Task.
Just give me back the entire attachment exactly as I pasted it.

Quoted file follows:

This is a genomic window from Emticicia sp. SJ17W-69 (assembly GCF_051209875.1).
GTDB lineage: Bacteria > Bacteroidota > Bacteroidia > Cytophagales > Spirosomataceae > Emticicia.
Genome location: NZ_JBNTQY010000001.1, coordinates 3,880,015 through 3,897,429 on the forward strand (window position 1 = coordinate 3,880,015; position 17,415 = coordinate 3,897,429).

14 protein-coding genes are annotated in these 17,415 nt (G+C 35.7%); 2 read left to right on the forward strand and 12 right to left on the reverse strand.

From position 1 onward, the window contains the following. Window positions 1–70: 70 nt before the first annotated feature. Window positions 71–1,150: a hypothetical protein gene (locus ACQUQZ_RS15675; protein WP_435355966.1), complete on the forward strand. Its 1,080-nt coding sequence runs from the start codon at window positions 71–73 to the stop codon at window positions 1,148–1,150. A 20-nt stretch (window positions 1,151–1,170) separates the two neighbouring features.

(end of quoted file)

This is a genomic window from Emticicia sp. SJ17W-69 (assembly GCF_051209875.1).
GTDB lineage: Bacteria > Bacteroidota > Bacteroidia > Cytophagales > Spirosomataceae > Emticicia.
Genome location: NZ_JBNTQY010000001.1, coordinates 3,880,015 through 3,897,429 on the forward strand (window position 1 = coordinate 3,880,015; position 17,415 = coordinate 3,897,429).

14 protein-coding genes are annotated in these 17,415 nt (G+C 35.7%); 2 read left to right on the forward strand and 12 right to left on the reverse strand.

From position 1 onward, the window contains the following. Window positions 1–70: 70 nt before the first annotated feature. Window positions 71–1,150: a hypothetical protein gene (locus ACQUQZ_RS15675; protein WP_435355966.1), complete on the forward strand. Its 1,080-nt coding sequence runs from the start codon at window positions 71–73 to the stop codon at window positions 1,148–1,150. A 20-nt stretch (window positions 1,151–1,170) separates the two neighbouring features.